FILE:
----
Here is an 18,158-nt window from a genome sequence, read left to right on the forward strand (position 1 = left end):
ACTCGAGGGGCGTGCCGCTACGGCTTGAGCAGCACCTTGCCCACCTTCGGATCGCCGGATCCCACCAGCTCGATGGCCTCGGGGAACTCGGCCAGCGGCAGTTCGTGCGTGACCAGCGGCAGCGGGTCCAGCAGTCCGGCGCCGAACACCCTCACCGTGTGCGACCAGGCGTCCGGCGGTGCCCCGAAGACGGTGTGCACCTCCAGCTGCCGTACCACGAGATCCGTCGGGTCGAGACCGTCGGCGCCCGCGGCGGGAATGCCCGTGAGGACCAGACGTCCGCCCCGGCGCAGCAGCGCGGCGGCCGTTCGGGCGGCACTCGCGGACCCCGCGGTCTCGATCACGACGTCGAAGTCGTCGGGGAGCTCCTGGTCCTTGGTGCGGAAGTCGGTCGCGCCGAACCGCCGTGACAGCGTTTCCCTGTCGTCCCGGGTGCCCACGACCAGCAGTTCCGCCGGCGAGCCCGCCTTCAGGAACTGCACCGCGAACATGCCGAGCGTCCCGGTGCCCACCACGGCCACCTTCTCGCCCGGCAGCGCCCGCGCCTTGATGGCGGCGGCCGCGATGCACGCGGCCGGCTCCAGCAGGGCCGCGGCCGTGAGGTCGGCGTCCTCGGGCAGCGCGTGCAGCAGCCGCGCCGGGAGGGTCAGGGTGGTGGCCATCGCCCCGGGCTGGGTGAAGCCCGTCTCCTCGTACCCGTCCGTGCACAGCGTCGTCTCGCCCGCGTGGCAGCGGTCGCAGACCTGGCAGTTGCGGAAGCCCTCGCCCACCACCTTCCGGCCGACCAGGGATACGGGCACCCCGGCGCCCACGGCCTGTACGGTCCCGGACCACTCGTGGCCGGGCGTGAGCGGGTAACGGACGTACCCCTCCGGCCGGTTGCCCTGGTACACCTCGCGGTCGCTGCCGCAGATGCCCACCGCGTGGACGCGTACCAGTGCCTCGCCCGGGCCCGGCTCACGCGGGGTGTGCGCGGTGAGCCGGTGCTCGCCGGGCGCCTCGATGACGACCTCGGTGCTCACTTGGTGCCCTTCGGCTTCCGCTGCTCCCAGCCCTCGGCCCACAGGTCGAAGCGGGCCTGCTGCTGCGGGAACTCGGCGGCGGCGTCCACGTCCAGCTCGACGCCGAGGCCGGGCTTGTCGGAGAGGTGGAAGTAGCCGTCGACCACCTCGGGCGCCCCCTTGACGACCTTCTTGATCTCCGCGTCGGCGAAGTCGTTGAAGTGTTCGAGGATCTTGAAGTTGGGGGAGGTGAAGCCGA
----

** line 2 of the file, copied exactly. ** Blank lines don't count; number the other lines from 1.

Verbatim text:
ACTCGAGGGGCGTGCCGCTACGGCTTGAGCAGCACCTTGCCCACCTTCGGATCGCCGGATCCCACCAGCTCGATGGCCTCGGGGAACTCGGCCAGCGGCAGTTCGTGCGTGACCAGCGGCAGCGGGTCCAGCAGTCCGGCGCCGAACACCCTCACCGTGTGCGACCAGGCGTCCGGCGGTGCCCCGAAGACGGTGTGCACCTCCAGCTGCCGTACCACGAGATCCGTCGGGTCGAGACCGTCGGCGCCCGCGGCGGGAATGCCCGTGAGGACCAGACGTCCGCCCCGGCGCAGCAGCGCGGCGGCCGTTCGGGCGGCACTCGCGGACCCCGCGGTCTCGATCACGACGTCGAAGTCGTCGGGGAGCTCCTGGTCCTTGGTGCGGAAGTCGGTCGCGCCGAACCGCCGTGACAGCGTTTCCCTGTCGTCCCGGGTGCCCACGACCAGCAGTTCCGCCGGCGAGCCCGCCTTCAGGAACTGCACCGCGAACATGCCGAGCGTCCCGGTGCCCACCACGGCCACCTTCTCGCCCGGCAGCGCCCGCGCCTTGATGGCGGCGGCCGCGATGCACGCGGCCGGCTCCAGCAGGGCCGCGGCCGTGAGGTCGGCGTCCTCGGGCAGCGCGTGCAGCAGCCGCGCCGGGAGGGTCAGGGTGGTGGCCATCGCCCCGGGCTGGGTGAAGCCCGTCTCCTCGTACCCGTCCGTGCACAGCGTCGTCTCGCCCGCGTGGCAGCGGTCGCAGACCTGGCAGTTGCGGAAGCCCTCGCCCACCACCTTCCGGCCGACCAGGGATACGGGCACCCCGGCGCCCACGGCCTGTACGGTCCCGGACCACTCGTGGCCGGGCGTGAGCGGGTAACGGACGTACCCCTCCGGCCGGTTGCCCTGGTACACCTCGCGGTCGCTGCCGCAGATGCCCACCGCGTGGACGCGTACCAGTGCCTCGCCCGGGCCCGGCTCACGCGGGGTGTGCGCGGTGAGCCGGTGCTCGCCGGGCGCCTCGATGACGACCTCGGTGCTCACTTGGTGCCCTTCGGCTTCCGCTGCTCCCAGCCCTCGGCCCACAGGTCGAAGCGGGCCTGCTGCTGCGGGAACTCGGCGGCGGCGTCCACGTCCAGCTCGACGCCGAGGCCGGGCTTGTCGGAGAGGTGGAAGTAGCCGTCGACCACCTCGGGCGCCCCCTTGACGACCTTCTTGATCTCCGCGTCGGCGAAGTCGTTGAAGTGTTCGAGGATCTTGAAGTTGGGGGAGGTGAAGCCGA